This year we decided to do something different in order to achieve the Astronomer Activity badge and so on a very cold Friday evening we set off to the University of Central Lancashire's Alston Observatory. In what felt like the middle of nowhere was the impressive Alston Observatory Visitors' Centre flanked by two Observatory domes and Jordan and Omar, two Astronomy PhD students, outside waiting to greet us.
The Cubs were first taken into the Planetarium and given an overview of the history of the universe by Jordan and the main features of the observable universe. Jordan and Omar were really impressed with some of the questions they were asked and the Cubs' knowledge of Astronomy.
Our next stop was to see the 15-inch Grubb-manufactured Wilfred Hall Telescope, which was built in 1894 but despite its size Omar explained why it's only as powerful as one of the much smaller modern-day mirror telescopes. We were then taken to the second observatory dome which houses, by contrast, the state-of-the-art 0.7m Planewave CDK700 Telescope. This telescope was named the Moses Holden Telescope in honour of the local Astronomer Moses Holden. The Moses Holden telescope is the most modern telescope available in the UK and is used for both teaching and public outreach. Despite being operational for just over a year, the telescope has already distinguished itself by imaging planets, nebulae in the Milky Way, distant galaxies and even confirming the presence of a planet orbiting a nearby star! Please scroll down to see a video of the telescope in action...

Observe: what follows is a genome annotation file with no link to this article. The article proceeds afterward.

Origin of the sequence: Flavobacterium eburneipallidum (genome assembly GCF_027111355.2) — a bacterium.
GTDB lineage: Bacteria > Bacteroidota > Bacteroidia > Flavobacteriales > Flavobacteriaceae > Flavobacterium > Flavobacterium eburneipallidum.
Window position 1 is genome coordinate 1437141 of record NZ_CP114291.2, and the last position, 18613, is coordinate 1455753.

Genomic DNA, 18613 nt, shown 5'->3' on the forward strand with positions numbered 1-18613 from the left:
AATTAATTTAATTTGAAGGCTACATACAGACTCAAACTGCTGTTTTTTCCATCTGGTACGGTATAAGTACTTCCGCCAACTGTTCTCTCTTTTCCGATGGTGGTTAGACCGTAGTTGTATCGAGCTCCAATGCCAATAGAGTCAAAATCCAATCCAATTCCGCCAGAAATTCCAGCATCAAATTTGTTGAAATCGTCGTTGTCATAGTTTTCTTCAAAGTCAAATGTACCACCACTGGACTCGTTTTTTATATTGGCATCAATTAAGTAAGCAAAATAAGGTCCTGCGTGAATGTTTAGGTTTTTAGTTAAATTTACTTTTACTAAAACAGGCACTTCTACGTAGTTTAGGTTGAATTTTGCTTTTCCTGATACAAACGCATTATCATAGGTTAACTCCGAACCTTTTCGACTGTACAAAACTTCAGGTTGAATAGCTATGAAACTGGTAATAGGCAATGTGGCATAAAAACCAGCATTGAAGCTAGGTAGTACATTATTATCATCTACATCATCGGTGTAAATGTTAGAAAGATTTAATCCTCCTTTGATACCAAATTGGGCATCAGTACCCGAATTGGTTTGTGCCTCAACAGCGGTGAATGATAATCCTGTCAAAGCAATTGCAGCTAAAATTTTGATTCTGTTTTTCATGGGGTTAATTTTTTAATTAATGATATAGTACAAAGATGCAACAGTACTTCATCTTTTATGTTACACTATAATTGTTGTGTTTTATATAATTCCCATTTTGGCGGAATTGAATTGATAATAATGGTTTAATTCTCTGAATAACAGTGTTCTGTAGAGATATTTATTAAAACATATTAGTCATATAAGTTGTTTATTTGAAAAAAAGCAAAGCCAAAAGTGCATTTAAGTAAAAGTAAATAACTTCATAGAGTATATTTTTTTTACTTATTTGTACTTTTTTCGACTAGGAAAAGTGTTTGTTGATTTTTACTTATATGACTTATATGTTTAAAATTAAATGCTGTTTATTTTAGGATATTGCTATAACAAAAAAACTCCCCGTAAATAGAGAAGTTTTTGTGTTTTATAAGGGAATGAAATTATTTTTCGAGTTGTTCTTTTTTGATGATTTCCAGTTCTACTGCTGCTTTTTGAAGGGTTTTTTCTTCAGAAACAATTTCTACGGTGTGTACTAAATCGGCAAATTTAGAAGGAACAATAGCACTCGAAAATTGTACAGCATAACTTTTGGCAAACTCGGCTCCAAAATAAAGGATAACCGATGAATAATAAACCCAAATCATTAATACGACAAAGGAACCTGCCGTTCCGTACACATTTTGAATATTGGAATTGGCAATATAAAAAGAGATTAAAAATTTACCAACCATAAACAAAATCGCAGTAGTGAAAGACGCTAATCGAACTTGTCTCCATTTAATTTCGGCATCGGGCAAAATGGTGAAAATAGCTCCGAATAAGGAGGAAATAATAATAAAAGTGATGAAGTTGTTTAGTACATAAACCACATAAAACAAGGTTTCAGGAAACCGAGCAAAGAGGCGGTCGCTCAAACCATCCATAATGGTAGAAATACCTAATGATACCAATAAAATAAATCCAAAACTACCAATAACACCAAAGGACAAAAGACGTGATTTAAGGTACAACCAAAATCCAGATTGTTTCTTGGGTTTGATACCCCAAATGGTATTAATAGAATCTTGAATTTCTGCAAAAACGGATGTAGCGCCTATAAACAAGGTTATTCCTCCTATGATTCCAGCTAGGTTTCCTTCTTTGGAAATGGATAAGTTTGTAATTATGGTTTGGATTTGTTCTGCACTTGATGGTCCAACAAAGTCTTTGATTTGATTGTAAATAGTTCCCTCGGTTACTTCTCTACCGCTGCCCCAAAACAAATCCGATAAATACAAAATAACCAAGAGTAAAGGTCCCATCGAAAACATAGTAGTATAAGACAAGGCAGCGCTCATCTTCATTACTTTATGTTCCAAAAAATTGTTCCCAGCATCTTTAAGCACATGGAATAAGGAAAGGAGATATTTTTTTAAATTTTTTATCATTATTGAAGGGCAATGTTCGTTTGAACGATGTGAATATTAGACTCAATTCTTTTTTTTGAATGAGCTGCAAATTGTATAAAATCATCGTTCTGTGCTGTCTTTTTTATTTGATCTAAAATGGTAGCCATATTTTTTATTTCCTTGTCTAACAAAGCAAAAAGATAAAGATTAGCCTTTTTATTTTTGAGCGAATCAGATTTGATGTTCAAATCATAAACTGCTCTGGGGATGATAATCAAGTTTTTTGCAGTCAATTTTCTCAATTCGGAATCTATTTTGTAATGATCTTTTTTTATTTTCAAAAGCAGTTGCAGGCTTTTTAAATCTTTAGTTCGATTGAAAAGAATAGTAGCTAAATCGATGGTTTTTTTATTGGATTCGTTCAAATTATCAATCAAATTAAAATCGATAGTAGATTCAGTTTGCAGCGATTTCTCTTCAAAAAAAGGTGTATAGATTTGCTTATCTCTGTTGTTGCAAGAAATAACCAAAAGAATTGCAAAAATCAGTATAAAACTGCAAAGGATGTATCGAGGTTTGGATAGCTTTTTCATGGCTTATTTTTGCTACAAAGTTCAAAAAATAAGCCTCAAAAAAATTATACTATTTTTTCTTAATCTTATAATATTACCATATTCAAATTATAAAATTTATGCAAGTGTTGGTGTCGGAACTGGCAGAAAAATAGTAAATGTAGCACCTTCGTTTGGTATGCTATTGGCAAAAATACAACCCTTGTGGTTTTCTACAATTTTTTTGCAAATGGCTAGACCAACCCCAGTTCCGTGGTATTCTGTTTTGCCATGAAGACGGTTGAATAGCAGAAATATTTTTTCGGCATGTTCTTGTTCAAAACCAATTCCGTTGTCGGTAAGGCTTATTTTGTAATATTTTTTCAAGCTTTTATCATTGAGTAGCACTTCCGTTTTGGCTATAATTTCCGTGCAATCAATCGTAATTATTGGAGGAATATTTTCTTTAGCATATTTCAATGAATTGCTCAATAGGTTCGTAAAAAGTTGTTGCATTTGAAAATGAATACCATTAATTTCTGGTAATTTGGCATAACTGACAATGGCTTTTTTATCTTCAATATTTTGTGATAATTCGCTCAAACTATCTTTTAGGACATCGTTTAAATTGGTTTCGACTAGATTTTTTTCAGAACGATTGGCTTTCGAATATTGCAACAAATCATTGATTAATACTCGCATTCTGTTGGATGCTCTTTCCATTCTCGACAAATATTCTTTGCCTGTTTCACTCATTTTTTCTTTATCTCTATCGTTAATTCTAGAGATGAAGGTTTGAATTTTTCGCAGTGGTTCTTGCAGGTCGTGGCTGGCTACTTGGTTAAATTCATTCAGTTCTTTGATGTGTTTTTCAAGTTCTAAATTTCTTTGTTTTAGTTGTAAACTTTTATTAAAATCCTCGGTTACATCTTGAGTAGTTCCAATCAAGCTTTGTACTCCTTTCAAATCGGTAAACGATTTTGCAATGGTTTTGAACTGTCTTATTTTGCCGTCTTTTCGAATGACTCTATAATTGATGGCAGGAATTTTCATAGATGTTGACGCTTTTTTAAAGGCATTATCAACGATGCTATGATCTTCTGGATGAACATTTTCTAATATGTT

Our visit was finished off back in the warmth of the Planetarium, with Omar and Jordan taking us on a virtual journey of the galaxy. We learned all about the constellations which are visible in the night sky and the Greek mythology behind some of their names.
A big thank you to Jordan and Omar at UCLAN for such an amazing evening - you definitely inspired some budding Astronomers at the ASJ Scout Group!
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